“ Capacity: 2L. 5 Quart Capacity Tilt-Head Mixer. 300 Watt Motor. Coffee type: Ground and pods. Cup warmer: Yes. „
Makes lovely coffee, almost a professional machine, however we had exchanged it once after 8 months as the cream powder coated finish started to peel off.Now after 18 months the replacement looks as bald as Kojack!Currently talking with Kitchen Aid about another replacement. Has anyone else experienced email@example.com
I have had 3 of these machines under warranty.Nightmare ; each one had a leaking steam boiler after 8 months useIf you have one and the pressure gauges start to mist up you are in troubleStay clear
Had one of these machines for 3 yrs. I worked away from home so it had very little use however, over the 3 yrs it would have had the equivalent of 6 months use.
What appear to be the normal faults with these machines then developed on mine, these being a :- leaking steam boiler, faulty switches, leaking boiler causing condensation around the internal electrics.
Dismantled the machine but found the leak to be irrepairable, the switch for the hot water was also not reliably repairable which, for the cost of the machine was quite disappointing to see the lack of quality in the basic components.
if anyone is considering buying one of these coffee machines I would definitely suggest they look at other makes....they seem to be very expensive for very little substance. It would be interesting to know how many others have had similar problems with a so called "premium" product.
As I had been impressed with two Kitchen Aid products (a blender and a coffee grinder) I thought I would try their coffee machine, (John Lewis, £499, Jan 2007)
£500 for a domestic coffee machine seems madness, as there appeared to be quite capable ones for £100, but it was the cheapest model I could find with two boilers, which seemed like a good idea.
In practice it works brilliantly, plenty of pump pressure for extraction, and plenty of steam for the milk even when making several cups at once and the resulting coffee taste great.
It looks good and is a pleasure to use. I've used several other cheapo domestic machines, which were utter frustration, not the best way to start your day.
Now the bad news...
Machine Number One
1) After a couple of months an allen bold fell out of the "brew head", not a disaster I screwed it back in, and checked the others some of which were loose, but it does rather imply a sloppy build in the first place.
2) After 6 months both gauges misted up, so I took the lid off the top, and had a look inside. It seemed a bit damp but I let it dry out and seemed okay.
3) After 9 months the button on the steam pump failed, I took the machine apart, and discovered the back of the switch had become detached, it just clipped back into place and worked fine.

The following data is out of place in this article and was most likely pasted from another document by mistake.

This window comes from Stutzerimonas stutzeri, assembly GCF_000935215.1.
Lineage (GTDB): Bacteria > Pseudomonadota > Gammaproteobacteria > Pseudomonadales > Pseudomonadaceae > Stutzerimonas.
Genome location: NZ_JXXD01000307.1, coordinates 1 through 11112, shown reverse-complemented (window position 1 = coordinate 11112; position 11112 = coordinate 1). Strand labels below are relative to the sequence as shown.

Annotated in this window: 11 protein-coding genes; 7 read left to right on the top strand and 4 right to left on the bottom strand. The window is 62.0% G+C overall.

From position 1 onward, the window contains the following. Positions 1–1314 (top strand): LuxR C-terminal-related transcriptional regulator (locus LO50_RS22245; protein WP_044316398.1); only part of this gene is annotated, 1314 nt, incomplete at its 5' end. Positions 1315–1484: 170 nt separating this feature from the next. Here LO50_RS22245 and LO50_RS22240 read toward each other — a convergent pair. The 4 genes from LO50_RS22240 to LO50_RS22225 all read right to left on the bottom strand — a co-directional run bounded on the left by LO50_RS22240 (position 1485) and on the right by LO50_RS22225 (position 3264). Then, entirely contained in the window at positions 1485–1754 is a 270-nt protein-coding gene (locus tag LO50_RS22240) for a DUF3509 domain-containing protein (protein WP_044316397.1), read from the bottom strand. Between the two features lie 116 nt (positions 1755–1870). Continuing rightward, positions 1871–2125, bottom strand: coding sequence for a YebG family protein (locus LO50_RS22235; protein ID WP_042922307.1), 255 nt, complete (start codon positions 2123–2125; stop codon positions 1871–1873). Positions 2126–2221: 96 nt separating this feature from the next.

I suspect the button had been "vigorously" pressed by teenage children, but it looks like a weak point.(i.e. maybe, the travel of the button isn't limited enough to stop you pushing the back off the switch assembly).Either way it hasn't happened again so it could of been incorrectly assembled in the first place.
4) As I had it apart, and the gauges had missed up again, I thought I would see if I could spot any leaks. I discovered there was a leak from the base of the steam boiler. I checked the allen bolts but the were tight.
So I sent it back to Kitchen Aid, and it was replaced with a brand new machine, no haggling
Machine Number Two
9 months later...Same problem, leak from the bottom of the steam boiler, so I sent it back to Kitchen Aid, and the replaced it with a brand new one.. again zero haggling.
Machine Number Three
10 months later, the same problem with a leak at the bottom of the boiler, this time I couldn't face sending it off yet again, so I dismantled the boiler and replaced the gasket with one from a car thermostat, £2 from local car parts shop.
Several months on the third machine is working fine and no leaks, so I suspect the whole saga was down to faulty design of the gasket.
What else is bad..!
1) Gages are a unnecessary, turn it on, wait 10 minutes and use it
2) Drip tray has a pointless level indicator, which falls out when you empty it.
3) Plastic steam wand tip, feels cheap, but cools quickly for cleaning.
4) Supplied Jug and tamper are junk.
Top tips with this unit
1) Descale the machine every 3-6 months, or if you notice steam pressure isn't a good as it should be.
2) Clean the filter on the brew head (remove screw) I left it for 10 months and was alarmed at the solidified coffee blocking the filter.
3) Keep the water tank correctly positioned, otherwise it will piddle on your work top.
4) Metal cup tray surround rattles, as it rests on top of the screws that hold the lid on, either bend it slightly or put a pea of bluetak between each leg (doesn't show)
5) I clean the steam wand every couple of weeks by sticking the end in a mug of water with some detergent overnight. Then brush / scrape the softened milk off in the morning (nice job). Make sure the valve (knob) is closed otherwise the water/detergent can get sucked up into the boiler. Flush some water through before using.
And the good news?
I still love the machine, it makes great coffee and now I've sorted it out its a pleasure to use. I was also impressed with Kitchen Aid's replacement policy they did the decent thing overtime.
Would I recommend this unit to a friend? Yes if they were willing to replace the gasket in the boiler when it fails, oh and keep the receipt as they might need to use the two year warrantee.